Fri, Feb 02, 2007 - Page 12 News List

The National Palace Museum announces Hi-Life joint venture

CASTING THE NET The museum hoped the tie-up would lead to increased sales of its merchandise, while Hi-Life is able to increase its product range


The National Palace Museum announced yesterday that it has teamed up with a convenience store chain to offer its licensed merchandise, casting its net wider to include rural areas in order to boost revenues.

Consumers who frequent Hi-Life (萊爾富) stores will now be able to purchase the museum's artistic merchandise through the company's 1,260 retail outlets.


"The partnership with Hi-Life will bring our products not only to people living in urban areas, but also to those living in rural areas," Lin Po-ting (林柏亭), the museum's deputy director, told reporters at a press conference yesterday.

Aiming to shake off the stereotype of being a boring showroom, the museum has recently embarked on various initiatives in the past year to promote Taiwanese culture to the world and create a stronger bond with the public.

The museum, which draws around 1.5 million to 2 million visitors a year, has been working with designers with the aim of producing around 100 new products a year, inspired by the 650,000 items in the museum's vast collection.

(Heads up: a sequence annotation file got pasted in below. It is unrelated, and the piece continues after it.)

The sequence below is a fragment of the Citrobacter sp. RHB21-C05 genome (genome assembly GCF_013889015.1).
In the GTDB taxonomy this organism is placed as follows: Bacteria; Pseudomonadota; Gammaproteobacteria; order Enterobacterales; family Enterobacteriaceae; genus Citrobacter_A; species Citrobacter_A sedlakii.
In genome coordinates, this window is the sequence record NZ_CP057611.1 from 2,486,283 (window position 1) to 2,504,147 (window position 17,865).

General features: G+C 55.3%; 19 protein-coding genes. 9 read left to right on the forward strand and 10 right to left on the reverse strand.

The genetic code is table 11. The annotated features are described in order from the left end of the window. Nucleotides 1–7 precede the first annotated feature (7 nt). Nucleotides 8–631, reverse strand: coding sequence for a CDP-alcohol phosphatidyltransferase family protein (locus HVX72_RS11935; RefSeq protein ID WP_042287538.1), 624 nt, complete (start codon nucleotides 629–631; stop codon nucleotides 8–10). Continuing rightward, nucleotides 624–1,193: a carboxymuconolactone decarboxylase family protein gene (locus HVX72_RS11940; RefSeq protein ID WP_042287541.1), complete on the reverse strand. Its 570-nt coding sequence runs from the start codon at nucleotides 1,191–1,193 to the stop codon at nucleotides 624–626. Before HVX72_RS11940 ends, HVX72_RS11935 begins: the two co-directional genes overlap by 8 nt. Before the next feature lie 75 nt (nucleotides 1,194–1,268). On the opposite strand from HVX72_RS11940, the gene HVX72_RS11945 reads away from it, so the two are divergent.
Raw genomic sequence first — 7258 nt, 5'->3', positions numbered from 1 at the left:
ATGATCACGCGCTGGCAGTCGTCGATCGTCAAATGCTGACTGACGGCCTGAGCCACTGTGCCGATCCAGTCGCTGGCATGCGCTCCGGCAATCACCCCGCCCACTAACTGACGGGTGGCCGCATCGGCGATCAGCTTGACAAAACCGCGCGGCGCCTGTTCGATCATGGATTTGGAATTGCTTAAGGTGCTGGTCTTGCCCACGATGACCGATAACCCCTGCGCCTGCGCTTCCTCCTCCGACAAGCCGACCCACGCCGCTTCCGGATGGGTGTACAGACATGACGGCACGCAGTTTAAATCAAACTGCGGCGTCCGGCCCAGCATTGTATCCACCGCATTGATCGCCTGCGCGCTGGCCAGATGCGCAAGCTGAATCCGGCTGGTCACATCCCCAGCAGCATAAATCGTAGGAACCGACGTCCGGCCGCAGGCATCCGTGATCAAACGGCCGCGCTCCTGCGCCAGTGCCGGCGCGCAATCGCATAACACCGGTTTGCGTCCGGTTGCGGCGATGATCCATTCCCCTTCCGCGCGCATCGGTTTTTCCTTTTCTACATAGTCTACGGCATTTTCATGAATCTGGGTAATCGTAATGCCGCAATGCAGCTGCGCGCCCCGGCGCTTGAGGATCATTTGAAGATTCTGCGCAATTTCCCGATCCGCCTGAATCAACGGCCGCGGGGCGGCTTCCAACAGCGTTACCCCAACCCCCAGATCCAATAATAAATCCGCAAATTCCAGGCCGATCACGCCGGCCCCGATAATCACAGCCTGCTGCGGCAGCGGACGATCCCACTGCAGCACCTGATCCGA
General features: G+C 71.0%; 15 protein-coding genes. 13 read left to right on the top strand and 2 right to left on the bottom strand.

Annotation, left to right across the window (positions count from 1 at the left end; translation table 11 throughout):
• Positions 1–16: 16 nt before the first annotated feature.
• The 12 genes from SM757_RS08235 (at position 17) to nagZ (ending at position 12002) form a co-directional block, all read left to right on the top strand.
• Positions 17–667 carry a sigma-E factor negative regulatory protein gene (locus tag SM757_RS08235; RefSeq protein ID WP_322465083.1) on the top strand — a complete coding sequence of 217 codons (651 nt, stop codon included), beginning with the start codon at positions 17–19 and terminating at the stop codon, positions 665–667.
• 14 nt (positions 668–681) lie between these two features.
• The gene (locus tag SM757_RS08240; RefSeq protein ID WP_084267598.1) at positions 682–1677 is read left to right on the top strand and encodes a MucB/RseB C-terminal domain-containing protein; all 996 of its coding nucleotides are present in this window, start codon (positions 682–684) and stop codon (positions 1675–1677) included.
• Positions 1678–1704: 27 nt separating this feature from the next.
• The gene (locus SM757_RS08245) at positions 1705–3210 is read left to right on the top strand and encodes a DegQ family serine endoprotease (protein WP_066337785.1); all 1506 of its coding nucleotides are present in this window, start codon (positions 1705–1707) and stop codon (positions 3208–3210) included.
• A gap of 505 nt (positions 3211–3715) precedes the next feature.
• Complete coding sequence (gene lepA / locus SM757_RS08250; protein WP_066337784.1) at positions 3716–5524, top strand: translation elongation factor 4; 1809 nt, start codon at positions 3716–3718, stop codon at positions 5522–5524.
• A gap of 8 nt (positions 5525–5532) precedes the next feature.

The merchandise -- be it a bottle-opener bearing a dragon motif, or teacups that are reproductions of Qing Dynasty porcelain -- are expected to boost the museum's revenues, in addition to the conventional admission ticket revenues it already receives.

Last March the museum set up an e-commerce Web site ( to start selling its own licensed merchandise online.

By the end of last year, the site had recorded 25 million page views, with monthly revenues hitting NT$1 million (US$30,340), said Wang Shih-sheng (王士聖), a museum division head.


Hi-Life convenience stores are also hoping to benefit from the new partnership with the National Palace Museum.

"We will continue to offer more products by working with different suppliers in the future," said Chao Kun-jen (趙坤仁), marketing division vice president of the convenience store chain.

Last November, Life-ET kiosks which were deployed at the company's stores started to offer products such as cosmetics, books and food.

These kiosks have posted sales of as much as NT$4 million a month, and Hi-Life is expecting further growth in future sales, he said.

Hi-Life convenience stores is one of the top three operators in Taiwan. Competition in the industry is fierce and it hopes to increase sales by offering more diverse product lines.

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